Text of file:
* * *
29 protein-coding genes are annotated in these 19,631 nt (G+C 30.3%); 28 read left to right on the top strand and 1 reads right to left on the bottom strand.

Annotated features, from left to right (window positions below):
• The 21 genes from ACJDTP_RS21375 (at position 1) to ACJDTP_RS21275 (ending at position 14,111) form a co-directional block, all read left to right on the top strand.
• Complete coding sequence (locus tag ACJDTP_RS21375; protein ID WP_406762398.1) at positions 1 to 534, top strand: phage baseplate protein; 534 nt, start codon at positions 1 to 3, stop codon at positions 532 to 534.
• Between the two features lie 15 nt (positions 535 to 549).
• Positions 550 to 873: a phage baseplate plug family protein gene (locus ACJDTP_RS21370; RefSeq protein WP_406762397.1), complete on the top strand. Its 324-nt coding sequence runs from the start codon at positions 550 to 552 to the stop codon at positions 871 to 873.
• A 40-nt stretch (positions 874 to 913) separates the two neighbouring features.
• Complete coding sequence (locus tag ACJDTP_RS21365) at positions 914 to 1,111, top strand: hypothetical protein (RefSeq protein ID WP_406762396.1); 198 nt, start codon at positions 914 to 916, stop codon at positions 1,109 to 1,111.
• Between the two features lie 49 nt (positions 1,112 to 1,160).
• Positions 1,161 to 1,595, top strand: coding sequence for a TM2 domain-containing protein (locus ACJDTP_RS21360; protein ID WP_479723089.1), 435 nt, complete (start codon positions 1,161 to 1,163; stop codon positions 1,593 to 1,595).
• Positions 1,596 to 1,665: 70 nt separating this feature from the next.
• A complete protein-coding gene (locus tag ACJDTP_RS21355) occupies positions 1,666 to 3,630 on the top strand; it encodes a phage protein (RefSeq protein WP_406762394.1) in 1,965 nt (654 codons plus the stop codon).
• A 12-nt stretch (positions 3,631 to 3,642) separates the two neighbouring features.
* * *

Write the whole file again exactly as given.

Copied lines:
29 protein-coding genes are annotated in these 19,631 nt (G+C 30.3%); 28 read left to right on the top strand and 1 reads right to left on the bottom strand.

Annotated features, from left to right (window positions below):
• The 21 genes from ACJDTP_RS21375 (at position 1) to ACJDTP_RS21275 (ending at position 14,111) form a co-directional block, all read left to right on the top strand.
• Complete coding sequence (locus tag ACJDTP_RS21375; protein ID WP_406762398.1) at positions 1 to 534, top strand: phage baseplate protein; 534 nt, start codon at positions 1 to 3, stop codon at positions 532 to 534.
• Between the two features lie 15 nt (positions 535 to 549).
• Positions 550 to 873: a phage baseplate plug family protein gene (locus ACJDTP_RS21370; RefSeq protein WP_406762397.1), complete on the top strand. Its 324-nt coding sequence runs from the start codon at positions 550 to 552 to the stop codon at positions 871 to 873.
• A 40-nt stretch (positions 874 to 913) separates the two neighbouring features.
• Complete coding sequence (locus tag ACJDTP_RS21365) at positions 914 to 1,111, top strand: hypothetical protein (RefSeq protein ID WP_406762396.1); 198 nt, start codon at positions 914 to 916, stop codon at positions 1,109 to 1,111.
• Between the two features lie 49 nt (positions 1,112 to 1,160).
• Positions 1,161 to 1,595, top strand: coding sequence for a TM2 domain-containing protein (locus ACJDTP_RS21360; protein ID WP_479723089.1), 435 nt, complete (start codon positions 1,161 to 1,163; stop codon positions 1,593 to 1,595).
• Positions 1,596 to 1,665: 70 nt separating this feature from the next.
• A complete protein-coding gene (locus tag ACJDTP_RS21355) occupies positions 1,666 to 3,630 on the top strand; it encodes a phage protein (RefSeq protein WP_406762394.1) in 1,965 nt (654 codons plus the stop codon).
• A 12-nt stretch (positions 3,631 to 3,642) separates the two neighbouring features.